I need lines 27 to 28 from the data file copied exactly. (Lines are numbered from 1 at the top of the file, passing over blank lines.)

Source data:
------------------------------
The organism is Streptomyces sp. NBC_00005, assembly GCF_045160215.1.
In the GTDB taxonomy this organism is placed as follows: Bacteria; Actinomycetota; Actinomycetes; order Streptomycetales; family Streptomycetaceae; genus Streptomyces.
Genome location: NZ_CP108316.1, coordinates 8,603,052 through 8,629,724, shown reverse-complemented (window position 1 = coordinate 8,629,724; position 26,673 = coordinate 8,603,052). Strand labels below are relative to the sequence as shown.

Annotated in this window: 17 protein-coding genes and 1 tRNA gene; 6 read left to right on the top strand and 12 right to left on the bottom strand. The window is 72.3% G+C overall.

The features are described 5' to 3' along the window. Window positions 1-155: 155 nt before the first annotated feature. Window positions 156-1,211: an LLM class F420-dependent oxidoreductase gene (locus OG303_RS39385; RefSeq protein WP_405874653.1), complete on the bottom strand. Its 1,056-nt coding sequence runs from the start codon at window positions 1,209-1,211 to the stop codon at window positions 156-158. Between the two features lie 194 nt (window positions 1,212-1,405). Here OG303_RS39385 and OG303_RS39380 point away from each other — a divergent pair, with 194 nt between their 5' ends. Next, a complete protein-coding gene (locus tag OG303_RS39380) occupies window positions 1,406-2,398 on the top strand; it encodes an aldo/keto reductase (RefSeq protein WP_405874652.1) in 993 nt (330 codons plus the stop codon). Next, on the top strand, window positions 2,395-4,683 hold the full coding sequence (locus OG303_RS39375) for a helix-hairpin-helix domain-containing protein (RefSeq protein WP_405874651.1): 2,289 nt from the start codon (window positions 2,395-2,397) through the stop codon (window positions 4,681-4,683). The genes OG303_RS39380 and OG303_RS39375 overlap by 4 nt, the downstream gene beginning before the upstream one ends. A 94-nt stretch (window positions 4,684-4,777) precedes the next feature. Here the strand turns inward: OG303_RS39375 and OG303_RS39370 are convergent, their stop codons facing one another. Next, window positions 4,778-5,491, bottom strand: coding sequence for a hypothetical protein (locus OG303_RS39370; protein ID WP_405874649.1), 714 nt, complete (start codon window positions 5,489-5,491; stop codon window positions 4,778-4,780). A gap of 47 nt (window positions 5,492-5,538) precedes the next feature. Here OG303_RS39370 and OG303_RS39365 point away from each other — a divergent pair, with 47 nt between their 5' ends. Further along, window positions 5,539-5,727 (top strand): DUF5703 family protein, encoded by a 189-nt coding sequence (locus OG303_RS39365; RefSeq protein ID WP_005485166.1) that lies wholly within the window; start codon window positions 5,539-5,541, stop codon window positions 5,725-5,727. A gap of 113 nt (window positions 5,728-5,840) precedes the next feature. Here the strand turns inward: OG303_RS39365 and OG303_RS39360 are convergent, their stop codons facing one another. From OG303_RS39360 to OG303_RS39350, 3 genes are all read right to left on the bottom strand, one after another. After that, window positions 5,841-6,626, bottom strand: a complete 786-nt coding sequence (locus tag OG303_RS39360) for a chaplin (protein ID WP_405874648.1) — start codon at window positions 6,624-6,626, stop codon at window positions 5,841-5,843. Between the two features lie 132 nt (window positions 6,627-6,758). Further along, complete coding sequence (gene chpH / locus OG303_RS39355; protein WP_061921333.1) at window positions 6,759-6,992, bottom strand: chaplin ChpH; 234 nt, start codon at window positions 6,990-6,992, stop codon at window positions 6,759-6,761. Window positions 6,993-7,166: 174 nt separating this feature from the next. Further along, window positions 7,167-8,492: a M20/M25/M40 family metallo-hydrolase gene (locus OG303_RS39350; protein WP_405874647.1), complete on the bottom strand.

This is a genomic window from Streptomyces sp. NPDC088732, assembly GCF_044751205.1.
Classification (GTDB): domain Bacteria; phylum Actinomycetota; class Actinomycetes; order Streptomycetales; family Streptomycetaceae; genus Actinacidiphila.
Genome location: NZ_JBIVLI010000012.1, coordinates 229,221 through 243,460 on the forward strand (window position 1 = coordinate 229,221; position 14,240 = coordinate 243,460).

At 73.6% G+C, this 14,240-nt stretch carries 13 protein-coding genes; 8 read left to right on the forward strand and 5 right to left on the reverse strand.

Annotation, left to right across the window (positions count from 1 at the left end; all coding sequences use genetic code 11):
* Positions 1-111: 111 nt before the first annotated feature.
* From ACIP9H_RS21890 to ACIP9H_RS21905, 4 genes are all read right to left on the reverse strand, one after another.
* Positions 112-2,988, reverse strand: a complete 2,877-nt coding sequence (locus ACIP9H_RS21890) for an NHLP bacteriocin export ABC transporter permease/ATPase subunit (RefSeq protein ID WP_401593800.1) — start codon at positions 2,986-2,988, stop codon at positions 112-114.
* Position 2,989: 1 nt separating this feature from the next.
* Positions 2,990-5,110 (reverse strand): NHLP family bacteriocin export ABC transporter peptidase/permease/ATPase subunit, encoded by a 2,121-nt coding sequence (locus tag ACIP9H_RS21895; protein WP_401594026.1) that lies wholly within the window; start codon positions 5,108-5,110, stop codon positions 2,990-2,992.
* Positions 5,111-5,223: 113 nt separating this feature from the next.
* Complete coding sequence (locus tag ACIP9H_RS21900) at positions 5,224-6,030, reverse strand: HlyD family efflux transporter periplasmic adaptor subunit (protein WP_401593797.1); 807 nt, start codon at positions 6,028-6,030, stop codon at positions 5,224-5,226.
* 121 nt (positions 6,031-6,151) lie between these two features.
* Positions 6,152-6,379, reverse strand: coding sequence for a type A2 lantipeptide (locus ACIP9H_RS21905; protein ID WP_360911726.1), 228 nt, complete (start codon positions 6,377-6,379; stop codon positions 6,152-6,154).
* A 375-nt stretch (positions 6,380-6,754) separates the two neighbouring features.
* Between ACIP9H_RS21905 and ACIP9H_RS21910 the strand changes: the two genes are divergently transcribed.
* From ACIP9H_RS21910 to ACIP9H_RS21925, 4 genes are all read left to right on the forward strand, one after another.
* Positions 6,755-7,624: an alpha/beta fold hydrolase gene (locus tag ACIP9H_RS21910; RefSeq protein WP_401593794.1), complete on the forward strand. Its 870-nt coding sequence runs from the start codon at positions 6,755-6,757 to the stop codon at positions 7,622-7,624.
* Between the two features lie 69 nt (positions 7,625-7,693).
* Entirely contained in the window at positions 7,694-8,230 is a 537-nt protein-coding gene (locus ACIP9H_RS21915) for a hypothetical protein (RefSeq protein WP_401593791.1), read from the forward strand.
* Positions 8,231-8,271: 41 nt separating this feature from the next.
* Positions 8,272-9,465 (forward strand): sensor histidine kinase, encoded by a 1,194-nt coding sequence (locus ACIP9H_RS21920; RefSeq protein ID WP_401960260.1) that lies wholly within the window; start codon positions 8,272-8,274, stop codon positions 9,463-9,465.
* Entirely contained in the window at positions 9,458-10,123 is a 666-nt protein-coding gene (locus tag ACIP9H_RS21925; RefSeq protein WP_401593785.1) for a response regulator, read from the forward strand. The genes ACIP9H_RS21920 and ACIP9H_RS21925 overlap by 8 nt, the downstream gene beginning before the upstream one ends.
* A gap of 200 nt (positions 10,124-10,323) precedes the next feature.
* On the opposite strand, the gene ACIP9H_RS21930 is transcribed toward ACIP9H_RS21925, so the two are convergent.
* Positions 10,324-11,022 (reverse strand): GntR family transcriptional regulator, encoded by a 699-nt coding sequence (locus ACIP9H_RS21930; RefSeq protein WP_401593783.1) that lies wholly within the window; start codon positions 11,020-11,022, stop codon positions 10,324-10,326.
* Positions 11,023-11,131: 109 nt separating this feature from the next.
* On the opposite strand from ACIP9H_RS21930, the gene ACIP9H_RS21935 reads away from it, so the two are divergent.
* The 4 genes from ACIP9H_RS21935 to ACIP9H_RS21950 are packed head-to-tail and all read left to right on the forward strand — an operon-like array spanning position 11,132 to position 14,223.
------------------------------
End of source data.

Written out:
* Positions 8,272-9,465 (forward strand): sensor histidine kinase, encoded by a 1,194-nt coding sequence (locus ACIP9H_RS21920; RefSeq protein ID WP_401960260.1) that lies wholly within the window; start codon positions 8,272-8,274, stop codon positions 9,463-9,465.
* Entirely contained in the window at positions 9,458-10,123 is a 666-nt protein-coding gene (locus tag ACIP9H_RS21925; RefSeq protein WP_401593785.1) for a response regulator, read from the forward strand. The genes ACIP9H_RS21920 and ACIP9H_RS21925 overlap by 8 nt, the downstream gene beginning before the upstream one ends.